Aaron hit it right on the head. Most people don't want to DO anything. They are so afraid of looking stupid or coming in last place that they would rather play something which features no skill and no decisions to make. Even when I get forced to play Cranium, I'm usually the only one on the team who actually performs. Nobody else wants to act, draw, spell, or whatever because they're afraid to mess it up. It's frightening, but people would rather sit and let a die roll play the game for them because then they aren't put on the spot to make a decision for themselves.
 
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Mark Taraba
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Then, after the party game is done, everyone thinks that since they "played games" the gamer should be satisfied!

who think that they are "doing me a favor" by guilting me into a game of Cranium or Pictionary.

Maybe I have the wrong friends and family, but I often find that when people want to "do something you want to do" they really pick something they're willing to do. This way they have control over the situation. This can happen in all aspects of life. So, if the only game they like is Cranium, they'll do you a favor by playing Cranium when really they figure a game is going to be played tonight and they're just trying to prevent any other game from being played.
 
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Mark Taraba
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Aaron hit it right on the head. Most people don't want to DO anything. They are so afraid of looking stupid or coming in last place that they would rather play something which features no skill and no decisions to make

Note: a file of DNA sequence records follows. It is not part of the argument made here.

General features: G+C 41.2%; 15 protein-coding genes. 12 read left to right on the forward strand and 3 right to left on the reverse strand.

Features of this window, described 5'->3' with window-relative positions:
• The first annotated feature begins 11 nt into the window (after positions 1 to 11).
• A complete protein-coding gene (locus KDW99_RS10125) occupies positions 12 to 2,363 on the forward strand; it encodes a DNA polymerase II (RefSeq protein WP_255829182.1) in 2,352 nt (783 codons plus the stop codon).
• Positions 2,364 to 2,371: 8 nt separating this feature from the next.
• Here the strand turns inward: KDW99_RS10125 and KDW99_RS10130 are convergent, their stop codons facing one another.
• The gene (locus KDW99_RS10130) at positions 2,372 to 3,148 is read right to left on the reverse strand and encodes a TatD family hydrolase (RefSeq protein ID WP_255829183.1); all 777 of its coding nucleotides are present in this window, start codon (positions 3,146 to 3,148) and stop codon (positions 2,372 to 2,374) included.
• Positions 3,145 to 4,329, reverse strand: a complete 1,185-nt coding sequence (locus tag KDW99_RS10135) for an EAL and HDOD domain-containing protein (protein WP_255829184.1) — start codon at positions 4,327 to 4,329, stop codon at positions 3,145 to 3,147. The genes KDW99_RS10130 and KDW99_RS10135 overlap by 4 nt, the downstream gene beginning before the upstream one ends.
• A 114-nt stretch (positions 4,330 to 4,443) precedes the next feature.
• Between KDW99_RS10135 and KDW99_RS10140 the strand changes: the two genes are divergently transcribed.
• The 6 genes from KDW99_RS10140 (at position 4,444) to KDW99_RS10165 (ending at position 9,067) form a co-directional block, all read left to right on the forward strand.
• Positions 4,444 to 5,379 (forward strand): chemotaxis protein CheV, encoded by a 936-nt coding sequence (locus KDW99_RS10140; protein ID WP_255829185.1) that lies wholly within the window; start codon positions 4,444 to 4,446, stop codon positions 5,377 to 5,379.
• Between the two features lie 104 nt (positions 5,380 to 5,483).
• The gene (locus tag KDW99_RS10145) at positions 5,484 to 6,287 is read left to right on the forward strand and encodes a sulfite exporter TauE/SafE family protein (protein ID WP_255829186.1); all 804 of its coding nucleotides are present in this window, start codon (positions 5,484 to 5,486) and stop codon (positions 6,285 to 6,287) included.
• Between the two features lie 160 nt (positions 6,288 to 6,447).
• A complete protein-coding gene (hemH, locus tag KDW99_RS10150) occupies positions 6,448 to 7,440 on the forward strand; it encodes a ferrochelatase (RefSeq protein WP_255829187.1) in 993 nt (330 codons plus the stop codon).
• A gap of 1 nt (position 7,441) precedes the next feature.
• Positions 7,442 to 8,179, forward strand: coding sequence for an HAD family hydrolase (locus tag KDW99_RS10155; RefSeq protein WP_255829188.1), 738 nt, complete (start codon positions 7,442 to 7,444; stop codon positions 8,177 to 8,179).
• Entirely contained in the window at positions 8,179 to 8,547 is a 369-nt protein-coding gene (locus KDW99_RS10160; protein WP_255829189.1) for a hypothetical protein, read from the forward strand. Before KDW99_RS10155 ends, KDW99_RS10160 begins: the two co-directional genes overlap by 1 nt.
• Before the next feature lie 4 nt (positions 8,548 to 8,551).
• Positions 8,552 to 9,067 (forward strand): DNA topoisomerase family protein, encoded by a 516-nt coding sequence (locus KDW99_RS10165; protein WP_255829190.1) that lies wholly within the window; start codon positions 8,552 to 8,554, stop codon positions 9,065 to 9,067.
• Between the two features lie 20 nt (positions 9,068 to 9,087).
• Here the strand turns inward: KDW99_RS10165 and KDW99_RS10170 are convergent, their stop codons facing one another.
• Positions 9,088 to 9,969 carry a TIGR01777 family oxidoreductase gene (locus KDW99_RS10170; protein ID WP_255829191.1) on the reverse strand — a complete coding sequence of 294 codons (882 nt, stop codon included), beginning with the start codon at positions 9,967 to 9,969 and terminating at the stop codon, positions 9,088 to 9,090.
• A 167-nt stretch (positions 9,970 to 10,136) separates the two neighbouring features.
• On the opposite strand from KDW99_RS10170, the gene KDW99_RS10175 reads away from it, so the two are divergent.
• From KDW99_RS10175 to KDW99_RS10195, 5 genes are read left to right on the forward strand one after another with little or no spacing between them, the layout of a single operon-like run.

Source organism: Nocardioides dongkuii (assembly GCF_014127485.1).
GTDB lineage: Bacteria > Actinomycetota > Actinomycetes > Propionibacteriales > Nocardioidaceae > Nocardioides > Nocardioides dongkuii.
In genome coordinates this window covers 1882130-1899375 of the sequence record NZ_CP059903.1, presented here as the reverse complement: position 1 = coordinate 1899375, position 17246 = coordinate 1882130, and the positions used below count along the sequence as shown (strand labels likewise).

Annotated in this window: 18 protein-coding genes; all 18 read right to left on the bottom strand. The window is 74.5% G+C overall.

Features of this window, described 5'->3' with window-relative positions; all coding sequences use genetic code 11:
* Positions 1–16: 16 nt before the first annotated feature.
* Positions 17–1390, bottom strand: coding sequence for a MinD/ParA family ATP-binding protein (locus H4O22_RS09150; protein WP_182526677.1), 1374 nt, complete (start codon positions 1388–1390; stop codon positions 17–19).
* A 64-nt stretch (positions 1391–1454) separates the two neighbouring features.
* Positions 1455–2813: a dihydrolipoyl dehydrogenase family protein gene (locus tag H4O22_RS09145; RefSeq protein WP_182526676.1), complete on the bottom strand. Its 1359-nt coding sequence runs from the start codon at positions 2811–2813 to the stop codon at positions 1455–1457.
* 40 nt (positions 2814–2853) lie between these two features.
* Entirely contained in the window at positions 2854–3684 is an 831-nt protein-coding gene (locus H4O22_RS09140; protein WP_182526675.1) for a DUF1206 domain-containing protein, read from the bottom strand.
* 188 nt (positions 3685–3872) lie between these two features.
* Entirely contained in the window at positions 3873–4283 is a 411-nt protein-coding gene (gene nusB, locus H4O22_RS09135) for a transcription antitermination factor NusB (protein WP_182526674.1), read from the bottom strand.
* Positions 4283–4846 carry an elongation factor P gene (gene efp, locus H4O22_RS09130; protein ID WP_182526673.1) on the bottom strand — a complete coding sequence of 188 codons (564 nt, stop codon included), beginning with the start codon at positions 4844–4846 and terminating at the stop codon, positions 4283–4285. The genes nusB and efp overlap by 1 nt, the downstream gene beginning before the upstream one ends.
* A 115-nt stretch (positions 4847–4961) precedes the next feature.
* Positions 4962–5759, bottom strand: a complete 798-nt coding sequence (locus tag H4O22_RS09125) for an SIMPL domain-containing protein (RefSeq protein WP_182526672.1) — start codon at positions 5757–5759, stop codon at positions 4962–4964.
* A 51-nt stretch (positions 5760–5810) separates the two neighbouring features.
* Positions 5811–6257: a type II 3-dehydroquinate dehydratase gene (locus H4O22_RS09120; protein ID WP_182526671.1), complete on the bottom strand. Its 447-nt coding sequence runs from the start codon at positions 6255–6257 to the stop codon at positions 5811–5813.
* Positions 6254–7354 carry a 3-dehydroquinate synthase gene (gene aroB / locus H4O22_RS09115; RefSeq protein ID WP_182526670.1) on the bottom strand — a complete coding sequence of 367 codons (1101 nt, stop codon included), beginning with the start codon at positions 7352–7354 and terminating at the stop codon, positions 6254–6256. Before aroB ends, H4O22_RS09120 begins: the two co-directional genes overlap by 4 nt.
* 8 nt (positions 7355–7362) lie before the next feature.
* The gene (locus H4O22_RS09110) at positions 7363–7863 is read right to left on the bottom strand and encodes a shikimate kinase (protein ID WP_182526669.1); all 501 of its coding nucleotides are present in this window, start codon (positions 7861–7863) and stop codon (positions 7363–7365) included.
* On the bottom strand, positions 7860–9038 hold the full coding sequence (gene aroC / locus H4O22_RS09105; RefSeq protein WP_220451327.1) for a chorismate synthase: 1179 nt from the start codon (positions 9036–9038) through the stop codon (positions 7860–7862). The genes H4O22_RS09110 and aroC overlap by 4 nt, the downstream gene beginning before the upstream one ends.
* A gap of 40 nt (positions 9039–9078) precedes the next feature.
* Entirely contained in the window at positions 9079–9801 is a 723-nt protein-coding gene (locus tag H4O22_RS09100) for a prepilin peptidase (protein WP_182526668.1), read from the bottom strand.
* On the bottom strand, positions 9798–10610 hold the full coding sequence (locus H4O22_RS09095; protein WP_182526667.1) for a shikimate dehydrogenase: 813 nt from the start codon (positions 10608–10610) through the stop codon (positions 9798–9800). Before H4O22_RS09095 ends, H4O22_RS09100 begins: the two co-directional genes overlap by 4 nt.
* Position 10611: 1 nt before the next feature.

My take on Party games is that people just want to laugh at something and party games give them ways to laugh. That's why they're not really games. People who like Apples to Apples like it because they laugh, not because there's some deep strategy.

Also, some people don't like to think. That's something that was beat out of them in school. They like the games where they throw down a card and then everyone laughs or they draw/sculpt something and everyone laughs at what a crappy looking bird they made. No thinking required.
 
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David Seddon
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Hmm...
Thankfully, David, I don't have your problem. This is mainly because I thoroughly enjoy party games. I consider them to be as one of the courses that should be offered up at a meal. Of course, in terms of the gaming analogy, this "meal" may come over several days or weeks. To have the whole meal on one night, would indeed be celestial.